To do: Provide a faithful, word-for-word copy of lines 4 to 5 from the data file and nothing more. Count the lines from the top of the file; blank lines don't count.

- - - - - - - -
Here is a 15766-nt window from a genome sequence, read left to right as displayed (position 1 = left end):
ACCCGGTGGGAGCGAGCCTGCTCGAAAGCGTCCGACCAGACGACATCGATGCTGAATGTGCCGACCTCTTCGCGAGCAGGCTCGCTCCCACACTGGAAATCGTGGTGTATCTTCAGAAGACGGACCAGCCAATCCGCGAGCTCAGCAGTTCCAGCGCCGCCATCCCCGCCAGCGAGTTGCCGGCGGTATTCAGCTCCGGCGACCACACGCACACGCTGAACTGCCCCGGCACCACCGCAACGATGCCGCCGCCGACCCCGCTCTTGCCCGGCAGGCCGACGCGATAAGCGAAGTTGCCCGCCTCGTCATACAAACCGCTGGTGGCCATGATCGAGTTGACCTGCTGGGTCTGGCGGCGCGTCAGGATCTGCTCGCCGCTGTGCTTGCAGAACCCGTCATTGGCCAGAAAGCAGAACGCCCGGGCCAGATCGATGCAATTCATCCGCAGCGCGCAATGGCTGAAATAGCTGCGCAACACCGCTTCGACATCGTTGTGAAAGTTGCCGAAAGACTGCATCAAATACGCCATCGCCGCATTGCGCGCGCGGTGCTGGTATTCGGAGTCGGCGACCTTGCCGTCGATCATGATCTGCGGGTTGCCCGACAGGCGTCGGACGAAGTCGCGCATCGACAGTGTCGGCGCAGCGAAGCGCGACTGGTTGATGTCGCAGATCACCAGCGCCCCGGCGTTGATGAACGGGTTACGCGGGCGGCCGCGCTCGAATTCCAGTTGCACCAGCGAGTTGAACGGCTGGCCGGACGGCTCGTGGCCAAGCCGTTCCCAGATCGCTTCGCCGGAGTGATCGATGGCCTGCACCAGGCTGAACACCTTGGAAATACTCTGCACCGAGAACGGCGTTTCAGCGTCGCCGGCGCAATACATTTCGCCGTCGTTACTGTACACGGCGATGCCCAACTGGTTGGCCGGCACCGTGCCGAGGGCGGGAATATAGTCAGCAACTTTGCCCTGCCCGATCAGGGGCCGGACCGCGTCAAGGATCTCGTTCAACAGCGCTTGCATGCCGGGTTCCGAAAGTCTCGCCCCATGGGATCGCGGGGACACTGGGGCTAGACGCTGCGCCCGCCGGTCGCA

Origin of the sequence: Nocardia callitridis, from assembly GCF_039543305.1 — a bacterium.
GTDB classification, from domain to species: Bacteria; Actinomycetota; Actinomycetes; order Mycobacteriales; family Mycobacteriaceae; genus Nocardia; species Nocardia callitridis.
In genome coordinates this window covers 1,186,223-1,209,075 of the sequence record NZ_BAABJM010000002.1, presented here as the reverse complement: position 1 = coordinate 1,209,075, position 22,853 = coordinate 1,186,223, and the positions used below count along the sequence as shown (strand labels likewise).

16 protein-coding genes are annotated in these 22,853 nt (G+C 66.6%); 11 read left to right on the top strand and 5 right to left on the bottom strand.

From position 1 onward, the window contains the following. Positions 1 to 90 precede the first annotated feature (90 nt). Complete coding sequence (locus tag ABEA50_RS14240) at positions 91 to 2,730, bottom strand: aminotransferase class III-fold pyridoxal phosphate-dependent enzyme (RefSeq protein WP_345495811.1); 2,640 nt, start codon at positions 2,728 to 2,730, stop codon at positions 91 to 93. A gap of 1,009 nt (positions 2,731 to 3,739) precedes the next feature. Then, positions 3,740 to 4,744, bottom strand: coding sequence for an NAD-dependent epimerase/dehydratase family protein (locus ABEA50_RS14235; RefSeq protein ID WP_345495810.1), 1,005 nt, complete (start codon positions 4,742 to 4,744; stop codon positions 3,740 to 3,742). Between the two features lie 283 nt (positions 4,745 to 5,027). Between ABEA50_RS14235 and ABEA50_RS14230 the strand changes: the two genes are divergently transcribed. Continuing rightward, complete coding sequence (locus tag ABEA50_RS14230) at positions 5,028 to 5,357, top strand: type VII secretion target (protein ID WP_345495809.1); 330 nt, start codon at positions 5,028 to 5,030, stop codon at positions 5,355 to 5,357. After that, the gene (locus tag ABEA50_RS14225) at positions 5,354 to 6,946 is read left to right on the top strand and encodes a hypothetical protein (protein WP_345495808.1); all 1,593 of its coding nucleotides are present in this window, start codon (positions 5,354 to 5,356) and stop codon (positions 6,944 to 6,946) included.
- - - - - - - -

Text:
GTDB classification, from domain to species: Bacteria; Actinomycetota; Actinomycetes; order Mycobacteriales; family Mycobacteriaceae; genus Nocardia; species Nocardia callitridis.
In genome coordinates this window covers 1,186,223-1,209,075 of the sequence record NZ_BAABJM010000002.1, presented here as the reverse complement: position 1 = coordinate 1,209,075, position 22,853 = coordinate 1,186,223, and the positions used below count along the sequence as shown (strand labels likewise).